This week we mark the 10th anniversary of the historic attacks on the U.S. on September 11, 2001. Memory of traumatic events changes over time; while others will be recounting the facts and events of that day, we will recall some of the feelings it provoked by repeating a special program from the following week. Even after 10 years the wound remains tender, the fear it created remains present, and the hope for a better world remains a vision and a prayer.
It was an epoch-defining event that temporarily rendered everything else insignificant. Even our ordinary diet of violent media had not prepared us to comprehend the implacable hatred and disregard for life/ of this phantom enemy. Perhaps no single act in American history has raised more questions, more emotions, more tears.
In the weeks following the attacks, as we arose from our pain and began to move forward, we remained poised on the edge of catharsis — and it is in that spirit that we bring you a program called TERROR AND HOPE.
If spring is the season of hope, then it is fitting that in the spring of 1999, in advance of the Millenium, Sony Classical released a choral symphony by New York composer JONATHAN ELIAS, titled THE PRAYER CYCLE. As we did in 1999, this week we devote the entirety of Hearts of Space to this extraordinary music. But this week, it will sound different, feel different, and will have a different meaning.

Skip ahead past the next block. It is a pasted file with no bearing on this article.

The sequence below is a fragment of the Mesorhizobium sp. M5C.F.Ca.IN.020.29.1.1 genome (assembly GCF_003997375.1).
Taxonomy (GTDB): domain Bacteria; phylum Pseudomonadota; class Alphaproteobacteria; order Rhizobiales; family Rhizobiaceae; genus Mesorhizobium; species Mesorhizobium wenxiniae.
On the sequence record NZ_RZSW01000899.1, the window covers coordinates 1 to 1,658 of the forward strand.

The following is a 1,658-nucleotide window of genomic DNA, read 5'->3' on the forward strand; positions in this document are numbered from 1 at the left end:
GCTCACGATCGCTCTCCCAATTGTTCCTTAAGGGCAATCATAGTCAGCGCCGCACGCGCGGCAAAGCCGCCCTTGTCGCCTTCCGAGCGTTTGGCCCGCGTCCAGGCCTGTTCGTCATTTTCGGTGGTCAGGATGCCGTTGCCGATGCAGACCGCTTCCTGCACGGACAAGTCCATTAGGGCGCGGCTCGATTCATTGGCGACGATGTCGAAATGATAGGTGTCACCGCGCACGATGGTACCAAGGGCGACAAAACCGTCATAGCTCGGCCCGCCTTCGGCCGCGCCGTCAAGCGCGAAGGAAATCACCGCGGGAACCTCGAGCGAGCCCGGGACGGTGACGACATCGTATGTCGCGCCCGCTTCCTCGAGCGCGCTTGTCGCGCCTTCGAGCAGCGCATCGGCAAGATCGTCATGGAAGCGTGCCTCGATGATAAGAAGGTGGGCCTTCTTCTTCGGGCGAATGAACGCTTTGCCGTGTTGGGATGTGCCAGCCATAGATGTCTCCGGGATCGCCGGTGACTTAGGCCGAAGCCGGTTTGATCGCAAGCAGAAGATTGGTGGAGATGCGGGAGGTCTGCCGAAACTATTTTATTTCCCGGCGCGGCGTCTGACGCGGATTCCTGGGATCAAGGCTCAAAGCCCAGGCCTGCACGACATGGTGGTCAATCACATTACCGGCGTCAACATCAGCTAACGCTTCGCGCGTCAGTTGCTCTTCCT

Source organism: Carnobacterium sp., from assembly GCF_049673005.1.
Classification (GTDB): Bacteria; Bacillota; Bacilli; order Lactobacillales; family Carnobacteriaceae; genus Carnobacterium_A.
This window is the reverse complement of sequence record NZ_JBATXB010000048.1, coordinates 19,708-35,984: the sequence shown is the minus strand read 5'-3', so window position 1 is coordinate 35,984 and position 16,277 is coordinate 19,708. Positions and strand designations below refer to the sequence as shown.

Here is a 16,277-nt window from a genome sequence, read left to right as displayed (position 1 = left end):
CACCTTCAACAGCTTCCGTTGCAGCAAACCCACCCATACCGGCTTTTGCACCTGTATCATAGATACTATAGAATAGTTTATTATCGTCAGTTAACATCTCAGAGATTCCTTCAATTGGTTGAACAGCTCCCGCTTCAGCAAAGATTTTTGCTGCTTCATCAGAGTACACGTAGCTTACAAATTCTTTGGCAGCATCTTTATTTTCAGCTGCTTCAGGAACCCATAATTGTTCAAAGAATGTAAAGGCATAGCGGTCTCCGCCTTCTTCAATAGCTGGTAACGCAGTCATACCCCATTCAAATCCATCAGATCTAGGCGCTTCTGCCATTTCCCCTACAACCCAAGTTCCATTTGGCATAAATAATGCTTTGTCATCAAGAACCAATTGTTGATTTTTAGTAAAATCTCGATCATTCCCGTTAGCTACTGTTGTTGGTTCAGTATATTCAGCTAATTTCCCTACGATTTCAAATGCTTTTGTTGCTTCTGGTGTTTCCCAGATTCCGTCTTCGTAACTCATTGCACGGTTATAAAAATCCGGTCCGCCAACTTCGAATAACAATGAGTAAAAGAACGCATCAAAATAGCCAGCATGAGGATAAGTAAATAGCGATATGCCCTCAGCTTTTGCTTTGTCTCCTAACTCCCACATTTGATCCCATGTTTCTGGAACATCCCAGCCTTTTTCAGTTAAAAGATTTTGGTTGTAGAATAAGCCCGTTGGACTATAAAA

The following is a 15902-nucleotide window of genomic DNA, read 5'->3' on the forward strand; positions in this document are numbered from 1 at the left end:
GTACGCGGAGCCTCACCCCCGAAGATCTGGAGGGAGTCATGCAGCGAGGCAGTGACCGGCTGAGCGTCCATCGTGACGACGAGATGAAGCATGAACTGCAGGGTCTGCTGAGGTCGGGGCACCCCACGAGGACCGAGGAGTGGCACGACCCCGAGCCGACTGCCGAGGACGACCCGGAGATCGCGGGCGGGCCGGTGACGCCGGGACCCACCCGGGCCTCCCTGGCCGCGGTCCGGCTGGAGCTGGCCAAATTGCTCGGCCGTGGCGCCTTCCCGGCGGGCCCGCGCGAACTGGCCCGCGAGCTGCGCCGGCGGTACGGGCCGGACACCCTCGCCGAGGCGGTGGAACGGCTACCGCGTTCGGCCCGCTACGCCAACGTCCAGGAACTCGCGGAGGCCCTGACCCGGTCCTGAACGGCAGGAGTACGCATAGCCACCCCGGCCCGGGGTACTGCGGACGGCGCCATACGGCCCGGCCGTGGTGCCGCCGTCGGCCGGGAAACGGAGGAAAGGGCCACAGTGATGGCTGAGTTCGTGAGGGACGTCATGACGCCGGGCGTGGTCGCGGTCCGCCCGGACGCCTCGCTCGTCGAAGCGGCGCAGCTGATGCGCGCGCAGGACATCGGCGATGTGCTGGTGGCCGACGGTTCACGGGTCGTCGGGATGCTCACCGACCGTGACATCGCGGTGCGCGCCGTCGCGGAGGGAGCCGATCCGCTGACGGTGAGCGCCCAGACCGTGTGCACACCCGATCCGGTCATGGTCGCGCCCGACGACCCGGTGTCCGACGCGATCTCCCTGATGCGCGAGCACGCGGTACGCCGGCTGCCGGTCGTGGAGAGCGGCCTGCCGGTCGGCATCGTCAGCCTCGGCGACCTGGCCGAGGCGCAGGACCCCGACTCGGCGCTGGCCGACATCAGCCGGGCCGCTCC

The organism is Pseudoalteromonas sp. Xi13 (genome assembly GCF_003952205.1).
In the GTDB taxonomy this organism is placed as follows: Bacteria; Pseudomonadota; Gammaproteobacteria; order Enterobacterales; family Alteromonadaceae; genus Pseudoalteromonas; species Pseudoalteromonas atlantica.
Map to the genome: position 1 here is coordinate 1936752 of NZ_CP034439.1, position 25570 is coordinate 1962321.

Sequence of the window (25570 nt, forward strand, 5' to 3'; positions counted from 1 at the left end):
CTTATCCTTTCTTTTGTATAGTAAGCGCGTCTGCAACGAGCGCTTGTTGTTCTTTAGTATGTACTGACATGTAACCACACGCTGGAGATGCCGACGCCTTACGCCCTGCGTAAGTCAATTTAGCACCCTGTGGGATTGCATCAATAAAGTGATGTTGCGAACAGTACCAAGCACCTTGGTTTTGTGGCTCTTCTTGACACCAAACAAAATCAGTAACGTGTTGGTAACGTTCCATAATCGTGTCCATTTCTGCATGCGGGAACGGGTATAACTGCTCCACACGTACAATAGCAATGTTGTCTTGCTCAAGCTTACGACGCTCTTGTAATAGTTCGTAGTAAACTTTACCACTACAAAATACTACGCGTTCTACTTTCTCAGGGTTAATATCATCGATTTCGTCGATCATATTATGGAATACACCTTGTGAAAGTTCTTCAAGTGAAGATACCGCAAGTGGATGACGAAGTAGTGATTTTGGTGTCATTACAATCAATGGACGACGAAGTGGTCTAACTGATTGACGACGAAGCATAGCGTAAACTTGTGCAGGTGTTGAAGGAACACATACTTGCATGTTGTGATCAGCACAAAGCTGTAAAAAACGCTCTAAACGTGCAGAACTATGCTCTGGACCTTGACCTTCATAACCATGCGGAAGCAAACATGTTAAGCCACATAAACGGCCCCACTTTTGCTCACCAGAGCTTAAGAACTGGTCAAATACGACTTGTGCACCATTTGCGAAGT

JONATHAN ELIAS began writing THE PRAYER CYCLE in the period immediately before the birth of his first child. "I was excited by the possibilities for my child," he says, "but I also felt anxiety and sadness about the world she was about to enter. With all the wondrous advances of mankind, it was painful to acknowledge the other defining characteristic of the 20th century, which is more calculated and cold-blooded than any other period of recorded history. Is man's inhumanity to man as common in our nature as other forms of survival? With these thoughts and concerns, I began to write 'The Prayer Cycle.'"
The effect of this brilliant multi-cultural, multi-language production is extraordinarily powerful and appropriate. "Prayer," says composer Elias, "is what we turn to when the only thing we have left...is hope."
JONATHAN ELIAS' THE PRAYER CYCLE... a eulogy for the 20th century ...a prayer for the 21st... and a plea for a world where we have no choice but to get along — because anything else is unthinkable. TERROR AND HOPE...on this edition...of Hearts of Space.